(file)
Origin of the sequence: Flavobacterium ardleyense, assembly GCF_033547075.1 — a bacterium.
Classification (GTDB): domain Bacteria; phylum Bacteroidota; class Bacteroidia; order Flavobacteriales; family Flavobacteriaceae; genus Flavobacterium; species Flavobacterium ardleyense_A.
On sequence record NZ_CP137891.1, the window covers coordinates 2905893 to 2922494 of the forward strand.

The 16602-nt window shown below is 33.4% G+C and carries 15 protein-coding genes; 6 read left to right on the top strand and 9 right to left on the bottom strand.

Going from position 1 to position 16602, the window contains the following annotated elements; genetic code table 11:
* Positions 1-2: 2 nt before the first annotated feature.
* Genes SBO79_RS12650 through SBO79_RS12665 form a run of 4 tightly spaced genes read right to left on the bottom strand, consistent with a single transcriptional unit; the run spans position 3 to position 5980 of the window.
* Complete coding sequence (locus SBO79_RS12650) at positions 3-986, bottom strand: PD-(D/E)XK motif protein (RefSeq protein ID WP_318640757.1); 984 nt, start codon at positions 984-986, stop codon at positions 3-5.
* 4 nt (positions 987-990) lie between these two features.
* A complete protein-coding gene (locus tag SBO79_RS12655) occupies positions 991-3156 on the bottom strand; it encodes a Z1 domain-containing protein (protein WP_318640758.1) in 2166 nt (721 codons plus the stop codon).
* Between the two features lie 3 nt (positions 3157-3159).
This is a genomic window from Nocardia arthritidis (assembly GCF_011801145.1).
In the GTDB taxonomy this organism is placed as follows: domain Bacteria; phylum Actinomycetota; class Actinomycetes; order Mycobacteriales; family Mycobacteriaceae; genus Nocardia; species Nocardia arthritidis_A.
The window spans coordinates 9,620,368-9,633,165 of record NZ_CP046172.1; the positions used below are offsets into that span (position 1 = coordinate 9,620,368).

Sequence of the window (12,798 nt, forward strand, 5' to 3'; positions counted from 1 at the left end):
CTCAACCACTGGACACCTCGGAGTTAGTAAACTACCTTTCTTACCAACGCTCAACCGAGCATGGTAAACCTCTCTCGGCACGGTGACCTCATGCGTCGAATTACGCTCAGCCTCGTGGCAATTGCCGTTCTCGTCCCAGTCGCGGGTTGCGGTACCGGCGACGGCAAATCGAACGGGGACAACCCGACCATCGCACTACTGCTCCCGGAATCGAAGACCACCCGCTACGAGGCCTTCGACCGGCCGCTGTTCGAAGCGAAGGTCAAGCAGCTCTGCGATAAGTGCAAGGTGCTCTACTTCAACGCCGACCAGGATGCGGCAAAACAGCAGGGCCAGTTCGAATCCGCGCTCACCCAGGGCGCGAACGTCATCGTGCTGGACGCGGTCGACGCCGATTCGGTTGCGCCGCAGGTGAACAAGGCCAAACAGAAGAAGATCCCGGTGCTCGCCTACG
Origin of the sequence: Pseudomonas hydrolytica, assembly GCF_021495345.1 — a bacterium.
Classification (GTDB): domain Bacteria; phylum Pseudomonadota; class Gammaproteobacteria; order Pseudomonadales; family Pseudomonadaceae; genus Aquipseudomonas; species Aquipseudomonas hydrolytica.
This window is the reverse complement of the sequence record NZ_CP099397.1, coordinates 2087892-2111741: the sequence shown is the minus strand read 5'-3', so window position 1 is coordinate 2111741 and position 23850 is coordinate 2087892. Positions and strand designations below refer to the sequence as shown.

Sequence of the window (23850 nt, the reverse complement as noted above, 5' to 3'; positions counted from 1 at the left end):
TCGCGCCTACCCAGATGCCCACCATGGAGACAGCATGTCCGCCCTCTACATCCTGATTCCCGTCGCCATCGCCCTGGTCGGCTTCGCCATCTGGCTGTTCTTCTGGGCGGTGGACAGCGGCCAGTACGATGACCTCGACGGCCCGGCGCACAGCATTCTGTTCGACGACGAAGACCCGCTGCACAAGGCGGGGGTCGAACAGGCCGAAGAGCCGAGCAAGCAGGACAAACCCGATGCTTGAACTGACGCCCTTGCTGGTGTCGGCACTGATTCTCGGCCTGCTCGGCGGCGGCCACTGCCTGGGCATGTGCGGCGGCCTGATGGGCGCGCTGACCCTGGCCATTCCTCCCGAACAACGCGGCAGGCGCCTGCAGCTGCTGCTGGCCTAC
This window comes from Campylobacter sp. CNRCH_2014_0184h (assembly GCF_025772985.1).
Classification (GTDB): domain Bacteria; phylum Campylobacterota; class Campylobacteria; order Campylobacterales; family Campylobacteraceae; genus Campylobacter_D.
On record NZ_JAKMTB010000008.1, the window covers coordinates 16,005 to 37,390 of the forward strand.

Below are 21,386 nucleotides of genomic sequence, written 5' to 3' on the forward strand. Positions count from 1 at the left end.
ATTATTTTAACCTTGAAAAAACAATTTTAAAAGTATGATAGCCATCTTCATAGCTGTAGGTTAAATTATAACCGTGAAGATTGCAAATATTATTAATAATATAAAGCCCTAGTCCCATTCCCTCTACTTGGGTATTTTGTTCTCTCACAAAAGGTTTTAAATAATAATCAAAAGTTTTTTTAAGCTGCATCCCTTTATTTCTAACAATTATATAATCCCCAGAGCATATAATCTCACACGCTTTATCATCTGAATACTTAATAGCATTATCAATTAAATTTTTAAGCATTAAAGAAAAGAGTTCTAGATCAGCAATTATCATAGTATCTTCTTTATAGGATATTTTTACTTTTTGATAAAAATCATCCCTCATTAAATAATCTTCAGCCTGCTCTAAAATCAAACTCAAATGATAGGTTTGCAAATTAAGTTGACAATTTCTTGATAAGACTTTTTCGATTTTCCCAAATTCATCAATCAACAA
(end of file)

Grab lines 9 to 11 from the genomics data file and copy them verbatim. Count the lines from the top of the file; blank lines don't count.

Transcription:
* 4 nt (positions 987-990) lie between these two features.
* A complete protein-coding gene (locus tag SBO79_RS12655) occupies positions 991-3156 on the bottom strand; it encodes a Z1 domain-containing protein (protein WP_318640758.1) in 2166 nt (721 codons plus the stop codon).
* Between the two features lie 3 nt (positions 3157-3159).